If all your product does is get you from point A to point B then I don’t care if it’s Uber or BobsRideShare.
Remember, Facebook and YouTube made big losses for a while, especially after the 'exit'. YouTube outlived Vine and started putting in more intrusive ads. Facebook IPO seemed like a flop, but it went very well and they acquired all their competitors instead of outwaiting them.
Facebook lost money for 2 years, right at the start. That's it.
Courier services are high-risk operations sensitive to reliability.
My guess is Uber's network wasn't optimized for reliability then. Food delivery has similar reliability requirements, but the stakes are lower. (Failed food deliveries produce complaints. Failed courier runs produce litigation.)
At least you could try to explain how you think it is that so many are mistaken about something so elementary that it fits in two short paragraphs.
The market is not perfectly rational. It's vulnerable to hype and there's a lot of money to be made by exploiting that hype and selling before the bubble bursts.
And even longer for Uber style use cases where you need to either be able to read street signs or know the parking rules in every street around the world. Not to mention that Uber drivers rely on breaking the law eg. Stopping in non stopping areas like bus lanes. Self driving cars going to do that ?
And confused how the economics are so better for self driving cars given that they are likely to be far more expensive.
They basically have a quasi-unlimited fleet of transportation vehicles at their disposal. How about delivering anything for people and businesses?
The power of whomever cracks this would be in the software handling the logistics, but imagine that on top of passengers, you could also elect to transport some bags or (small) boxes for other stuff people may order, or for small businesses.
You could easily increase the usage of your fleet during non-peak hours especially.
- Mitch Hedberg
Even amazon outsources their last mile delivery to contractors who absorb these costs somehow (probably by abusing employees and/or making them pee in bottles to make quota).
Taxi's occasionally do courier work but there's a reason why courier services exist and it's not just all taxi firms.
In New York, London and San Francisco? Sure. Anywhere else, there isn't enough density of destinations and density or wealth to make on-demand service competitive with hired cars.
That said, the full-time requirement would also wipe out taxis in most cities. That turns a broken-down car for anyone but the wealthy into a potentially life-destroying experience. Weighed against the benefits around drinking and driving, et cetera, something between full-time employment and the current situation seems apt.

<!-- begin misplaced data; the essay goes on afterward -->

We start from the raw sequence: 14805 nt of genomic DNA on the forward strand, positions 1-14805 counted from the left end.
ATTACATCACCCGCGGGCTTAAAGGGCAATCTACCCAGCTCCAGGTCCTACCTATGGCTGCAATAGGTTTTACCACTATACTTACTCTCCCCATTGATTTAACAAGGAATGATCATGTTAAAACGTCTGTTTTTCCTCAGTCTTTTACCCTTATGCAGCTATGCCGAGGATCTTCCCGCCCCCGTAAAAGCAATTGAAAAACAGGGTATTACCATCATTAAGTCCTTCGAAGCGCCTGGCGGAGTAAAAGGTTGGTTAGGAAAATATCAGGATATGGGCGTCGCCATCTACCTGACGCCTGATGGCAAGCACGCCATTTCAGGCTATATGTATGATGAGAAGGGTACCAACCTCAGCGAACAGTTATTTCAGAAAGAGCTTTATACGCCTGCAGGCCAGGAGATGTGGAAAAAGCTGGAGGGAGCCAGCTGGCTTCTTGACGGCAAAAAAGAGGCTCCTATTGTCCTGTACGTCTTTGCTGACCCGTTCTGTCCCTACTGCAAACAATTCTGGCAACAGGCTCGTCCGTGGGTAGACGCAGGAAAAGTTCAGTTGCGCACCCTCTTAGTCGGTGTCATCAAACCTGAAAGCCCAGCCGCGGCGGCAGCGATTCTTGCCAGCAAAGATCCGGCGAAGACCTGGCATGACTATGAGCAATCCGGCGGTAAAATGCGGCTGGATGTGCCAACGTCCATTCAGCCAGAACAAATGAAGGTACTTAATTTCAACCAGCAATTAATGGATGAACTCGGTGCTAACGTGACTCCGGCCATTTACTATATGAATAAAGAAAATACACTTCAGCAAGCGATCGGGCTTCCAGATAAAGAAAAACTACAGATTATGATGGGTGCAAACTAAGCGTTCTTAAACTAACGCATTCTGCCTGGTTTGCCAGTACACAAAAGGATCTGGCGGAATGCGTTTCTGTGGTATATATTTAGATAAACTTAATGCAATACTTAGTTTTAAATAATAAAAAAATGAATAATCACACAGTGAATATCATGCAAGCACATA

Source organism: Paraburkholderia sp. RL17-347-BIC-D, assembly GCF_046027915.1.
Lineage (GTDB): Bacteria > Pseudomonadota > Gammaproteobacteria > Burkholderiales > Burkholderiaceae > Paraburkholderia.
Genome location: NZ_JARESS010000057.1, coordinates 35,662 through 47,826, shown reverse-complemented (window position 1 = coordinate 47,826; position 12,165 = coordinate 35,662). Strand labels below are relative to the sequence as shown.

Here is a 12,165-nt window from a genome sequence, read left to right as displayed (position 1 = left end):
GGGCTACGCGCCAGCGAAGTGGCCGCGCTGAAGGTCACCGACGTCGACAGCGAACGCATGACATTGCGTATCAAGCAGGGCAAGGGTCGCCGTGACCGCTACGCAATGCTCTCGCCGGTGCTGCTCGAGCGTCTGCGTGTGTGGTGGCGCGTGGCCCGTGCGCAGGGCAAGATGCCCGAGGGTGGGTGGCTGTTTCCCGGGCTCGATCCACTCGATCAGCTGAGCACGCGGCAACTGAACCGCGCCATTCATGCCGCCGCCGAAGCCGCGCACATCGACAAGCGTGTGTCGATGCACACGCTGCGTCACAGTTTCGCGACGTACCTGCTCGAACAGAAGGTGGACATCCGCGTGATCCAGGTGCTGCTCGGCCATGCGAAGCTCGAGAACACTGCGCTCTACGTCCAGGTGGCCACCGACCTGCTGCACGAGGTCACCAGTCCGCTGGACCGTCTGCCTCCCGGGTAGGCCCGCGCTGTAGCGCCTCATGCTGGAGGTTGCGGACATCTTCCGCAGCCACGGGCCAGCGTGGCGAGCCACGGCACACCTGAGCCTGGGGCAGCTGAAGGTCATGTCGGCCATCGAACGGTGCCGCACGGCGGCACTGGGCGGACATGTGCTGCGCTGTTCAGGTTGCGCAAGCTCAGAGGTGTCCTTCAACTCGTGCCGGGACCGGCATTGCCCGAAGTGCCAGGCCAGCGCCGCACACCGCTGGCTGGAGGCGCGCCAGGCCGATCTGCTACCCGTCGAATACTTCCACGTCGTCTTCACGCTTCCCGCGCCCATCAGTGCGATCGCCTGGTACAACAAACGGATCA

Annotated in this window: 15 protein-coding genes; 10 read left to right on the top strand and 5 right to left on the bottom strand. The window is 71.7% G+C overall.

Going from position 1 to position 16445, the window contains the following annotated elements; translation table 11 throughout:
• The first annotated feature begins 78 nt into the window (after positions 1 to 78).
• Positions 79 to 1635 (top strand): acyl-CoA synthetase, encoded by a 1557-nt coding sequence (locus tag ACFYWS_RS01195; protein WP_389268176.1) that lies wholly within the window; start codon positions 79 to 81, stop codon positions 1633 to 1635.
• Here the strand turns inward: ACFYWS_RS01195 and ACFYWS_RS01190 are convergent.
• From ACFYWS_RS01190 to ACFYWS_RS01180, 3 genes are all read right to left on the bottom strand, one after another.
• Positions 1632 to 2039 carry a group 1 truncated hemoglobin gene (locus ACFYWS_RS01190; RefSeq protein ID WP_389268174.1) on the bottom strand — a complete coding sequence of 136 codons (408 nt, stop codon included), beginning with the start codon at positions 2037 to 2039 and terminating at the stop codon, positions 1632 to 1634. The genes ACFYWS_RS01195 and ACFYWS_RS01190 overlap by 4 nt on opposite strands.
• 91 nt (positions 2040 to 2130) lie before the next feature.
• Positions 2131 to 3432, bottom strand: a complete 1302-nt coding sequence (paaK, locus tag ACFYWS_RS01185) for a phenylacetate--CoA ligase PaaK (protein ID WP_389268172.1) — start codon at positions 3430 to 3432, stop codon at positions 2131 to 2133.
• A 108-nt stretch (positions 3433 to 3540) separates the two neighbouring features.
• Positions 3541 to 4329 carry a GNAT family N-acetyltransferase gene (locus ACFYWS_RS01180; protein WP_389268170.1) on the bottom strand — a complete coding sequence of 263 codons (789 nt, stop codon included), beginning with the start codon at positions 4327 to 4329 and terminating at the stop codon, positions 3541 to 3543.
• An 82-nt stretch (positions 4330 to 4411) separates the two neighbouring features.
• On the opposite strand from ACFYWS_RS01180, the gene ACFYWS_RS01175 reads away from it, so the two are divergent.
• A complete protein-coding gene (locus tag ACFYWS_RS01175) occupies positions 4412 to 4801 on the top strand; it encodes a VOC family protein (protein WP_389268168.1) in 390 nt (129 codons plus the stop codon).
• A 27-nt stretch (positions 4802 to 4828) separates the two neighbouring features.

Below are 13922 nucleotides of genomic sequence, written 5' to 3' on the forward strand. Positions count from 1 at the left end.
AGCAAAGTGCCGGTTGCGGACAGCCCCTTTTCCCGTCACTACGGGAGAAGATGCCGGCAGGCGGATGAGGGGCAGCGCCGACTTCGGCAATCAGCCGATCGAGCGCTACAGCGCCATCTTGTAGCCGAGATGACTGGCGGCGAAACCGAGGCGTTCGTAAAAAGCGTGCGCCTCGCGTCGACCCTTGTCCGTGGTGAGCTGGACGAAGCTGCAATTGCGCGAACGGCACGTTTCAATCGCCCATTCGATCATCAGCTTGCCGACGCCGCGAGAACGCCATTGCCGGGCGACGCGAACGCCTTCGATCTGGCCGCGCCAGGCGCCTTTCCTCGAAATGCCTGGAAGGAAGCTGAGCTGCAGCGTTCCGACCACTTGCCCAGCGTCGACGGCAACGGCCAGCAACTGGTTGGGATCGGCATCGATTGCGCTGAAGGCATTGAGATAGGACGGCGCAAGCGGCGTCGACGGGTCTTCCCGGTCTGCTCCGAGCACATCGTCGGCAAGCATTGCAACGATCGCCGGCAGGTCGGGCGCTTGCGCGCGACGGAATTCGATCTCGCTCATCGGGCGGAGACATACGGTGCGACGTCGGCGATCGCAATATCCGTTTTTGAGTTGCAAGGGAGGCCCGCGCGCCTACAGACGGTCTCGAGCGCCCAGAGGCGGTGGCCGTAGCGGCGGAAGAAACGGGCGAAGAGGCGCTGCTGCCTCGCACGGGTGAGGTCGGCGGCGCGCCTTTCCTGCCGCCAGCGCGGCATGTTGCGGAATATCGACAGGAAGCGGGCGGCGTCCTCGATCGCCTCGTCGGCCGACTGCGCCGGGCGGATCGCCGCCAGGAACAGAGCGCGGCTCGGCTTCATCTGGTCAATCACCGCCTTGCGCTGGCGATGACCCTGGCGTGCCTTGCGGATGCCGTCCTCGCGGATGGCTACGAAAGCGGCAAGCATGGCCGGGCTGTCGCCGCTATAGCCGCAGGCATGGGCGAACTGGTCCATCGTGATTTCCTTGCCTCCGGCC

I dive in Dutch Springs (near Bethlehem, Pennsylvania) from time to time. Bus out of New York and Uber for the last mile. Without Uber, those are hotel, restaurant, equipment, facilities and bus expenses I would not be spending there.
I could not have cared less about the cost of Uber. I'd have paid ten times the cost of a cab, in order to have a service I could rely on. I've never once been stood-up by an Uber or Lyft driver. Reliability is what's important - little things like the car not being filthy and the driver not screaming at me about the Yom Kippur War are just extras.
Why don't taxi companies just clone (as closely as they can) the Uber dispatch and driver tracking technologies?
My dad's from there. The guy who lives next door to my grandparents drives a truck for the Amish since they can't.
A competitive advantage has no value without a path to profitability.
Uber's rideshare business appears to be almost revenue-neutral. So if you're waiting for Uber to run out of cash, you'll be waiting a while. Worst case scenario, they stop pouring money into their money-losing ventures and focus on rideshare.
If you can’t kill taxis with tens of billions of dollars of VC investment, how does the last bit of cash Uber has help?
It's a real pity that there is no 'HN Quotes' section, I'd definitely nominate this one.
Workers > Customers > Shareholders (this is Costco’s stated priority by the way; they do very well and treat their employees well)
If the idea of “independent contractors” is punctured so that Uber has to ensure drivers make minimum wage in 40h after their own operating expenses, then Uber won’t have a huge competitive advantage anymore.
When a spike in demand occurs, a page goes out to all employees who currently aren’t on the road requesting that all those who can do so safely proceed immediately to an area that has unfilled demand.
The q is: can the driver play Xbox with his kid and get him a higher education, with the pager off? Then it’s an ok solution. Otherwise not.
Once you go public, the shareholders by and large drive your you revenue decisions. Don’t hit your revenue goals? Stock tanks and you lose money.
If Uber remained a private company, it’s possible. However if the goal is growth a massive IPO and cash grab, then your idea is antithetical to their goals.